In the preceding league campaign the snowy-haired Mike Walker had led his unfancied side to a superb third-place finish in what was the inaugural season of the Premier League. Back then third got you into the UEFA Cup; now it would propel the Norfolk club into the big money, big signings and thin-aired stratosphere amongst the super-powers.
Eight years previous, following their Milk Cup success over Sunderland the Canaries were deprived of European flight due to all British clubs being banned from such competitions. So this represented their first – and only – foray across foreign fields.
It showed, but in a good way. Their naivety and inexperience meant that they tackled Bayern, as they did Inter in the following round, with the same care-free attacking élan that had secured them their qualification.
From the opening whistle the Germans were taken completely by surprise at the nerve of these upstarts in their hideous luminous jerseys and it was soon apparent that the pre-match predictions of a blitzkrieg – that font of football knowledge Alan McInally had forecast a ten-nil drubbing - were way off the mark. The underdogs more than held their own in the opening stages, the jitters were swiftly settled, and then in the twelfth minute came that moment. A hopeful dink into the Bayern box was only half-cleared and, before anyone else even moved, Jeremy Goss smashed home an unforgettable volley. It was a Roy of the Rovers strike suitably executed in a Roy Race fashion – even Goss’ trailing leg curled up beneath him like the launching of Roy’s rocket that exploded into a thousand comic nets.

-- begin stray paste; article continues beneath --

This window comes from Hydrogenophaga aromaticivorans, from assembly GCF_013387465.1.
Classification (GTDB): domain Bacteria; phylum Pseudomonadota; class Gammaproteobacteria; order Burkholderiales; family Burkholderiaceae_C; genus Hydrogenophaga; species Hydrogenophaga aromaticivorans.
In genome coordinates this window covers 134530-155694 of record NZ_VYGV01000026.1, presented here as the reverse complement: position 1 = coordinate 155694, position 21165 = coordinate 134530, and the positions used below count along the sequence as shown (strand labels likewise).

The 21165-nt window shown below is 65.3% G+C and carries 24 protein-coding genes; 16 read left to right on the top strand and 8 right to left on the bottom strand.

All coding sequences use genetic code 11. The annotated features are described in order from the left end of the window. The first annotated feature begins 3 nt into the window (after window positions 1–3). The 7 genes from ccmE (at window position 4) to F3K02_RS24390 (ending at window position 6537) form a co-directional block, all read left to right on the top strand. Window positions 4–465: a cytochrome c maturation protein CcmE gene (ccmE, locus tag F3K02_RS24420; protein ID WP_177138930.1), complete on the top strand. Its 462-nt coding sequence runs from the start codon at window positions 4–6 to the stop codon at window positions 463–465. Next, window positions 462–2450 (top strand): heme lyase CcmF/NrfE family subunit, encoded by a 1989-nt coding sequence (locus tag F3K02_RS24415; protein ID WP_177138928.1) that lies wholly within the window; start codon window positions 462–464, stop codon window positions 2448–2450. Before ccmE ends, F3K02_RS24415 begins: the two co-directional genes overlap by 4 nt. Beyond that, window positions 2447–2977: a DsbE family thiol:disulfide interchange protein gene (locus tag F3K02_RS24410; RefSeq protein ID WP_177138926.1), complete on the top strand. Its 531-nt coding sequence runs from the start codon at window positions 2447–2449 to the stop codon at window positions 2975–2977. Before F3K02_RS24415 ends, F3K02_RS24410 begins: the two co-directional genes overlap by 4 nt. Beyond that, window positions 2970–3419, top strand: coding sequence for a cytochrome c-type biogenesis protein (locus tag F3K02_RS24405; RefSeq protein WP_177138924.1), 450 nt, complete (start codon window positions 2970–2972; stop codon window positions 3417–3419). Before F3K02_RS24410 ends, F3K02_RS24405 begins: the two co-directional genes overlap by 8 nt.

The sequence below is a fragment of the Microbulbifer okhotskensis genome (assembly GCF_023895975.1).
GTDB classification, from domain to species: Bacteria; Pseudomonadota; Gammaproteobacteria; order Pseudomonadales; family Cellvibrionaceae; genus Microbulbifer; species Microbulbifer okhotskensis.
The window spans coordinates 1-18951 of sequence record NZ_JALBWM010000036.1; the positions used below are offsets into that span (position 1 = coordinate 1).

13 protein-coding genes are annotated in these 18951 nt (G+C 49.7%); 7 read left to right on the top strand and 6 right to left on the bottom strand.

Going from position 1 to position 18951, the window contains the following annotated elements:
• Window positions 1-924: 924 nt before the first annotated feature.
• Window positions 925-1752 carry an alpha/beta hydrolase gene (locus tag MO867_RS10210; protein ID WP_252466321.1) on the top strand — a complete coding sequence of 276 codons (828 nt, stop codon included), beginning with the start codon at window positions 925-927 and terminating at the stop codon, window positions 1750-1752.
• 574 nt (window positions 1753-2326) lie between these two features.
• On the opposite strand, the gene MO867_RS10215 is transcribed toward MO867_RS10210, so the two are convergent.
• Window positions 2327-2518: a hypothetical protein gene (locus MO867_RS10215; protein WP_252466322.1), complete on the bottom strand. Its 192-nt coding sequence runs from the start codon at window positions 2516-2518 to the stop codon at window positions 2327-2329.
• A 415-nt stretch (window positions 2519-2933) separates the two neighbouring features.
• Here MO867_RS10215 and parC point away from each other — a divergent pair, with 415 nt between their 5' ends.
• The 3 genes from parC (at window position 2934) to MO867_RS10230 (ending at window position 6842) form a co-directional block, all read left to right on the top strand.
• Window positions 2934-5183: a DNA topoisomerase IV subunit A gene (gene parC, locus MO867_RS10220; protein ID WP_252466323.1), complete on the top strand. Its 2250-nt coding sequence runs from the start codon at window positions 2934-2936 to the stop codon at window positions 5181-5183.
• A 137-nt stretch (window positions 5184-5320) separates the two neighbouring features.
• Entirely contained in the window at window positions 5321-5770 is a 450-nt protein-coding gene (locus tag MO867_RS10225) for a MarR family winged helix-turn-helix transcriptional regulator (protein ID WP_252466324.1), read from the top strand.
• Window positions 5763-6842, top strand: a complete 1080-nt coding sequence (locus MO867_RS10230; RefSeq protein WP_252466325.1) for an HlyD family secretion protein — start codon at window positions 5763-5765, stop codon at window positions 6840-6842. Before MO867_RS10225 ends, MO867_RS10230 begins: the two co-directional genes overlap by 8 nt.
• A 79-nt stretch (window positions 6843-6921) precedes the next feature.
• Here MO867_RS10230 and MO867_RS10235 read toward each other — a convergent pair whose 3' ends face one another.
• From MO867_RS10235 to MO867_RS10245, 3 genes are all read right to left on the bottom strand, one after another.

John Motson’s commentary, as you would hope for such a special occasion, is succinct and momentous. ‘When he scores they are either spectacular or important. That one’s both’. Goss, with admirable immodesty, later described the hit ‘as sweet as anything’ whilst a tabloid typically went for an evocation of the war with a ‘Jerry sinks the Gerrys’ headline.
Earlier that season Goss had unleashed another, almost identical, barnstorming volley at Leeds that had the Elland Road faithful on their feet and clapping in admiration. It was getting to be a habit.
‘It’s almost fantasy football’, Motson cried. The Olympic Stadium fell silent.
On the half-hour mark incredibly Norwich extended their lead. Mark Bowen, nominally a left-back for the evening but pushing up and finding space at every opportunity drifted past his marker at the far post and, after another exploratory set-piece caused uncharacteristic chaos in the German penalty area, promptly nodded home.
‘It’s almost fantasy football’, Motson cried. The Olympic Stadium fell silent.